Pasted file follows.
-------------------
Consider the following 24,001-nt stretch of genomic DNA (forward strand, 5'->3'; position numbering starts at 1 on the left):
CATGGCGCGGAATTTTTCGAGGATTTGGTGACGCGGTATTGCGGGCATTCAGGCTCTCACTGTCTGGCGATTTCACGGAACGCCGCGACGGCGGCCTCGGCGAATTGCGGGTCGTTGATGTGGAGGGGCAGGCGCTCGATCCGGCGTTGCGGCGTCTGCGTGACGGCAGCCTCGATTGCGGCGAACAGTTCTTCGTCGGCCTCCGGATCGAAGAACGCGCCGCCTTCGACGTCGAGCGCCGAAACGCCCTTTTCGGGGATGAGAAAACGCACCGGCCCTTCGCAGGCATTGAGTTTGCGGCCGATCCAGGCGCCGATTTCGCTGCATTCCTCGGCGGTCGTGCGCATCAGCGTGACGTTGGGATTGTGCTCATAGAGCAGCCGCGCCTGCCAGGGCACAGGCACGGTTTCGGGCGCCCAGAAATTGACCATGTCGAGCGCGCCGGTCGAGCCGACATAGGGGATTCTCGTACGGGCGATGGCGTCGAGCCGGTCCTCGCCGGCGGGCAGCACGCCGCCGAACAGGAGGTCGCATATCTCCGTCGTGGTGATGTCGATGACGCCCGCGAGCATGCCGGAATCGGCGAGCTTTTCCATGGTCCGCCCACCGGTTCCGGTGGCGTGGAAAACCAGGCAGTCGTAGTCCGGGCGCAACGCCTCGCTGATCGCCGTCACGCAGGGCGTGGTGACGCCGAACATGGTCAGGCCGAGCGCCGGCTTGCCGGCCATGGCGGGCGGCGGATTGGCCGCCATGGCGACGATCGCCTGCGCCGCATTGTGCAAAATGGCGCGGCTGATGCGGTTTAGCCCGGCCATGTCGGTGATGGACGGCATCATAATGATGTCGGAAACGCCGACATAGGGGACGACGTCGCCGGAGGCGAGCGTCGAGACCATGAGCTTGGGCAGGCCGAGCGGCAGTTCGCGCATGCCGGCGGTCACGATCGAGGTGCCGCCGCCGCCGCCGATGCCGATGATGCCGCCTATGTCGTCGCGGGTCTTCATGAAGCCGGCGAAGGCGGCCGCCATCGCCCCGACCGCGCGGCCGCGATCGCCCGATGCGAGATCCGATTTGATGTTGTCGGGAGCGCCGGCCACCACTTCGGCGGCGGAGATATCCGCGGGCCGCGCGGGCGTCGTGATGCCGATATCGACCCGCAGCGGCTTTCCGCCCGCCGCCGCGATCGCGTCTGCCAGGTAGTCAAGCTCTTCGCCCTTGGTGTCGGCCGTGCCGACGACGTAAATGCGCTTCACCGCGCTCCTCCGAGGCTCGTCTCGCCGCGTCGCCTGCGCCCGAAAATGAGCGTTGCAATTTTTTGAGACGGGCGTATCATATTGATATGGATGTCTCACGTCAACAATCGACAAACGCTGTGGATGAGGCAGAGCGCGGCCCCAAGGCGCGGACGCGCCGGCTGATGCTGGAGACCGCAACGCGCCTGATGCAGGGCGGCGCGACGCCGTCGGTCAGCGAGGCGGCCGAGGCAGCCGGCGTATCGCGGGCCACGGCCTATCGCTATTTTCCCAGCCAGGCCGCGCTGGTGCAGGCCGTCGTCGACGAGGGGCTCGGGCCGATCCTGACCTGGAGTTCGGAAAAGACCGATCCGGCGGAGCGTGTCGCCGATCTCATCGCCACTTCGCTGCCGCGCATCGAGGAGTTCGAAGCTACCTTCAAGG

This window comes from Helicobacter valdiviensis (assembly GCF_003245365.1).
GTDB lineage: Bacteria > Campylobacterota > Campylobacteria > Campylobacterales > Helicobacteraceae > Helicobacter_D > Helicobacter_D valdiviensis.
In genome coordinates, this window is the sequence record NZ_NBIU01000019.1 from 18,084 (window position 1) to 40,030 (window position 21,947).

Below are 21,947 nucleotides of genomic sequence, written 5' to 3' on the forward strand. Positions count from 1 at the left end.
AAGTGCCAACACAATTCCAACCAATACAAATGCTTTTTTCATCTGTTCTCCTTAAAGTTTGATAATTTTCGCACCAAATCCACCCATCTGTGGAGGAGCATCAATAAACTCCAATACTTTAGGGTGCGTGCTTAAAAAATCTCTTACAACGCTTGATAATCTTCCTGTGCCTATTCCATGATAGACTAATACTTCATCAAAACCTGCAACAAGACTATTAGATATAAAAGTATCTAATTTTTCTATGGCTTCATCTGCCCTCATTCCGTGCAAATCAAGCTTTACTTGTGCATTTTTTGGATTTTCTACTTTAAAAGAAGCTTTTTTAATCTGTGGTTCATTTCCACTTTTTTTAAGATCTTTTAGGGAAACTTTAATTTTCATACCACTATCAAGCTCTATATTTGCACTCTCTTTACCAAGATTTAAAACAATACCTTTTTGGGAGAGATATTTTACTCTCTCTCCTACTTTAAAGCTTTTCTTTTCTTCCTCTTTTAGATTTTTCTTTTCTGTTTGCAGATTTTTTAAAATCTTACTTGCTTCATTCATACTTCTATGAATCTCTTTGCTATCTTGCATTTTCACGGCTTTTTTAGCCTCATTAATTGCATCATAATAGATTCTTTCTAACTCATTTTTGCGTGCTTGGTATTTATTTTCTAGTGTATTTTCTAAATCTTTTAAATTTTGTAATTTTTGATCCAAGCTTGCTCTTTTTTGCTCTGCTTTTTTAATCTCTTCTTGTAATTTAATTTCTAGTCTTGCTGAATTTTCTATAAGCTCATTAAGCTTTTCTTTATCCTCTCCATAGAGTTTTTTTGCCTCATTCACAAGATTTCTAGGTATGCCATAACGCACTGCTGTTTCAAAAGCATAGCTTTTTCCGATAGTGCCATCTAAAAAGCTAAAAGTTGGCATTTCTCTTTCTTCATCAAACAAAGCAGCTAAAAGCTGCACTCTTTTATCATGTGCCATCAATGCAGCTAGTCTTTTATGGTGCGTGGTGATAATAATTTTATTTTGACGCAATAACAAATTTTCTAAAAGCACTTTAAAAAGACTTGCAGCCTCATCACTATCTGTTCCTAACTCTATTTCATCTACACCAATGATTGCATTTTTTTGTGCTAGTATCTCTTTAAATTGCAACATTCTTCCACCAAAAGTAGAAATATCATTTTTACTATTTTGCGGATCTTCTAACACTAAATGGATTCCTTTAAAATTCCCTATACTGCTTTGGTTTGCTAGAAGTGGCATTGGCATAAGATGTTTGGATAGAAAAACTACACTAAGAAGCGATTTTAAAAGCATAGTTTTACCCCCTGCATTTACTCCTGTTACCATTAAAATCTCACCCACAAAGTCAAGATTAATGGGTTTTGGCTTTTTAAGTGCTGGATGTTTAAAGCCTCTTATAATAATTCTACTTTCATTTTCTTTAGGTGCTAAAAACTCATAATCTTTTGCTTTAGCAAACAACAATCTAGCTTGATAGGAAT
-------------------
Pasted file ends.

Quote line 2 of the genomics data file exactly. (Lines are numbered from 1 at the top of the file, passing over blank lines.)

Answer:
CATGGCGCGGAATTTTTCGAGGATTTGGTGACGCGGTATTGCGGGCATTCAGGCTCTCACTGTCTGGCGATTTCACGGAACGCCGCGACGGCGGCCTCGGCGAATTGCGGGTCGTTGATGTGGAGGGGCAGGCGCTCGATCCGGCGTTGCGGCGTCTGCGTGACGGCAGCCTCGATTGCGGCGAACAGTTCTTCGTCGGCCTCCGGATCGAAGAACGCGCCGCCTTCGACGTCGAGCGCCGAAACGCCCTTTTCGGGGATGAGAAAACGCACCGGCCCTTCGCAGGCATTGAGTTTGCGGCCGATCCAGGCGCCGATTTCGCTGCATTCCTCGGCGGTCGTGCGCATCAGCGTGACGTTGGGATTGTGCTCATAGAGCAGCCGCGCCTGCCAGGGCACAGGCACGGTTTCGGGCGCCCAGAAATTGACCATGTCGAGCGCGCCGGTCGAGCCGACATAGGGGATTCTCGTACGGGCGATGGCGTCGAGCCGGTCCTCGCCGGCGGGCAGCACGCCGCCGAACAGGAGGTCGCATATCTCCGTCGTGGTGATGTCGATGACGCCCGCGAGCATGCCGGAATCGGCGAGCTTTTCCATGGTCCGCCCACCGGTTCCGGTGGCGTGGAAAACCAGGCAGTCGTAGTCCGGGCGCAACGCCTCGCTGATCGCCGTCACGCAGGGCGTGGTGACGCCGAACATGGTCAGGCCGAGCGCCGGCTTGCCGGCCATGGCGGGCGGCGGATTGGCCGCCATGGCGACGATCGCCTGCGCCGCATTGTGCAAAATGGCGCGGCTGATGCGGTTTAGCCCGGCCATGTCGGTGATGGACGGCATCATAATGATGTCGGAAACGCCGACATAGGGGACGACGTCGCCGGAGGCGAGCGTCGAGACCATGAGCTTGGGCAGGCCGAGCGGCAGTTCGCGCATGCCGGCGGTCACGATCGAGGTGCCGCCGCCGCCGCCGATGCCGATGATGCCGCCTATGTCGTCGCGGGTCTTCATGAAGCCGGCGAAGGCGGCCGCCATCGCCCCGACCGCGCGGCCGCGATCGCCCGATGCGAGATCCGATTTGATGTTGTCGGGAGCGCCGGCCACCACTTCGGCGGCGGAGATATCCGCGGGCCGCGCGGGCGTCGTGATGCCGATATCGACCCGCAGCGGCTTTCCGCCCGCCGCCGCGATCGCGTCTGCCAGGTAGTCAAGCTCTTCGCCCTTGGTGTCGGCCGTGCCGACGACGTAAATGCGCTTCACCGCGCTCCTCCGAGGCTCGTCTCGCCGCGTCGCCTGCGCCCGAAAATGAGCGTTGCAATTTTTTGAGACGGGCGTATCATATTGATATGGATGTCTCACGTCAACAATCGACAAACGCTGTGGATGAGGCAGAGCGCGGCCCCAAGGCGCGGACGCGCCGGCTGATGCTGGAGACCGCAACGCGCCTGATGCAGGGCGGCGCGACGCCGTCGGTCAGCGAGGCGGCCGAGGCAGCCGGCGTATCGCGGGCCACGGCCTATCGCTATTTTCCCAGCCAGGCCGCGCTGGTGCAGGCCGTCGTCGACGAGGGGCTCGGGCCGATCCTGACCTGGAGTTCGGAAAAGACCGATCCGGCGGAGCGTGTCGCCGATCTCATCGCCACTTCGCTGCCGCGCATCGAGGAGTTCGAAGCTACCTTCAAGG